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Taylor Hendrix

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  • Location
    near Jeddo, Texas
  • Interests
    Potting, blacksmithing, chess.

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  1. Alex, that's a great present. You must have been a good boy this year. For Christmas, I've given myself a one-day hammer workshop in conjunction with next year's Texas Blacksmith's Conference happening in my county (Fayette). Now, I've not been that good a boy this year, but, hey, I have a little shop money, so....... Looking forward to showing some great work here in the new year.
  2. Might be too late, but for accuracy, you will want to buy thermocouple wire. Thermocouples come in different flavors and so do, I think, the wires. I purchase large high temp TC for sticking into raku kilns and electric kilns and wire set ups with molded plugs are easy to find on the internet. Grainger is one. I use a FLUKE tc set for temp. From what I have been reading, heat treatments are very temperature dependent and require quite a tight tolerance. I'd find TC wire. It is made from the same materials as the bi metallic TC so as not to introduce more thermocoupling at the lead
  3. Found this thread while researching file suggestions. Look what I made in my super-freezing-cold-should-be-heated garage today. I am planning on doing most of my charcoal chopper shaping using files after the hot work. I only have big box store files and not many at that. Next project is a filing jig, but in the mean time I need to expand my file selection. (Look at all those empty spaces!) Is your above quote still a good file lineup for utility blade work, Alan?
  4. I enjoyed seeing the shots of his peened handles. I see on some the peen is flat and others the peen has been with a very very small fuller to give a design element. Was wondering how else it was done back in the day. T
  5. Some really great pieces, everyone. I've enjoyed looking through the WIPs and seeing what each maker focused in on. Hope to make something as nice one day. Enjoy the exchange. T
  6. One of the things I miss about the Texas coast: catching fish. Sigh.
  7. Nice tongs. Looks like your leaf fall rivals your scale fall! I'm going to freeze this winter!
  8. Hardy with fuller shaped, ready for the heat treat. Fits in the 3/4 hardy hole on the baby anvil. Tooling up for finishing my charcoal chopper. Ball punch and slot punch shaped ready for the heat treat. Tooling up for making a bottle opener. Why you ask? Because I deserve a beer. That's why.
  9. Thanks Jerrod. I'm not sure if I'm excited about these tools now or not. Of course I'm not sure they need hardening. HOWEVER, when I was upsetting the end for my square fuller, I did mushroom the tapered struck end. Hmm... This stock was very easy to forge. Not what I was told to expect. I'm re working the hardy to fix a slight alignment problem so no picture. It will be my only blade-specific tool in this batch! Slot punch, round punch, square fuller, and hot cut chisel are filed and wire brushed. I need to pay attention when I forge. I put an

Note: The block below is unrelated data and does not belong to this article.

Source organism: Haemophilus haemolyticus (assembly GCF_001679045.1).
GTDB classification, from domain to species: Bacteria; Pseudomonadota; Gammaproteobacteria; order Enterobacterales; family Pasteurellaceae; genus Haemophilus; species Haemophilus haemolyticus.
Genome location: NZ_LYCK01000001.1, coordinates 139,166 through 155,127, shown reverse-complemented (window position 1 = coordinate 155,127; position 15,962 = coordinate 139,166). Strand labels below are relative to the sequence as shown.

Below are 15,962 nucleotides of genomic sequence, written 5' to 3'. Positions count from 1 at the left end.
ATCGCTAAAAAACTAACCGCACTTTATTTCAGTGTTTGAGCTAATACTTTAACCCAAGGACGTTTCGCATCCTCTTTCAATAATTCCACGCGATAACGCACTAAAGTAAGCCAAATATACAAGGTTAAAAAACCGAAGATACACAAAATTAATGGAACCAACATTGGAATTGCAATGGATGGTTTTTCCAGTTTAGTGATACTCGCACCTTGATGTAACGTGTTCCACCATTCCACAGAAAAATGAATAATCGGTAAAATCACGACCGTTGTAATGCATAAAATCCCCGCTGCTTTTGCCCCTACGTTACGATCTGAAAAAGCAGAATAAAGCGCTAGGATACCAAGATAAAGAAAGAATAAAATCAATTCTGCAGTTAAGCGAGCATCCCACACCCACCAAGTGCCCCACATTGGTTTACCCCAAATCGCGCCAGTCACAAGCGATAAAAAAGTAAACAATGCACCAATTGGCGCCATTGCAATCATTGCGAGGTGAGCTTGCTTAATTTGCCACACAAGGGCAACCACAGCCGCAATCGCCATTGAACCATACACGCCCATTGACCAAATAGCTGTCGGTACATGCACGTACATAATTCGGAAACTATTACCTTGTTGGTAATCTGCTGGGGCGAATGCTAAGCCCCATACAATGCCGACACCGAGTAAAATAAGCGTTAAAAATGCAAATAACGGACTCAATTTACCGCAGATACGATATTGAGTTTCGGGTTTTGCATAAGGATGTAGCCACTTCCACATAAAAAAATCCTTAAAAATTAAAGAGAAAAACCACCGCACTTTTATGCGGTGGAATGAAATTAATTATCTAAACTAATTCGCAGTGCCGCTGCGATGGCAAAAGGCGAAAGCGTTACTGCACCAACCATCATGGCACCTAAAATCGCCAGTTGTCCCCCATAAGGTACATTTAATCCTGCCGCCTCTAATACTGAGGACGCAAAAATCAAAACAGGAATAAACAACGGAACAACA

10. The sucker rod I used is stamped 40, a Norris product. AISI A-4621-M Nickel-Chromium-Molybdenum Alloy Steel I didnt find heat treatment info on Heat Treat app from ATS.
  11. Yesterday I started work on a series of tools using sucker rod. I cut 5 9" pieces of round and used the knuckle from the end of a sucker rod for my first hardy. Once the threads were ground off the end and I squared up the shank for the hardy hole, I had too much slop for my liking, so I pulled out the stick welder and added beads to the faces and corners. Not the prettiest solution, but hey, it's my first hardy. Here is the knuckle with the shank reforged and ground but before I cut off the excess. I tried leaving the flare and a bit of the round for upsetting and getting a nice wide blade, b
  12. The parts were supplied by Olympic, the manufacturer of the high fire kiln. These are common but require high temp studs which are notched to allow the buttons to be pushed in, then turned a 1/4 turn to hold. Kiln fires to 2350° F. Kaowool probably has some as well. I have been known to make my own and string with high temp wire for low fire kilns. What is the operating temp of forges?
  13. Fingers crossed for a negative test, Alex. Not my shop, but I did spend the last three days in two other people's shops making some money for some steel! Cough, cough: remove the saggy, multiple 1 inch fiber blanket. add the new 2 inch blanket with non-corroding ceramic buttons. gotta have a good, sharp stake-knife to cut kaowool, and potters love their peep holes. Rolled up flashing can cut a pretty clean hole. File that away for when you build your fiber forge. Now I really need to
  14. Newbie did some wood working on this non-forging day: 20+ forging hours on the stock handles was enough. Will try these shapes awhile and see.
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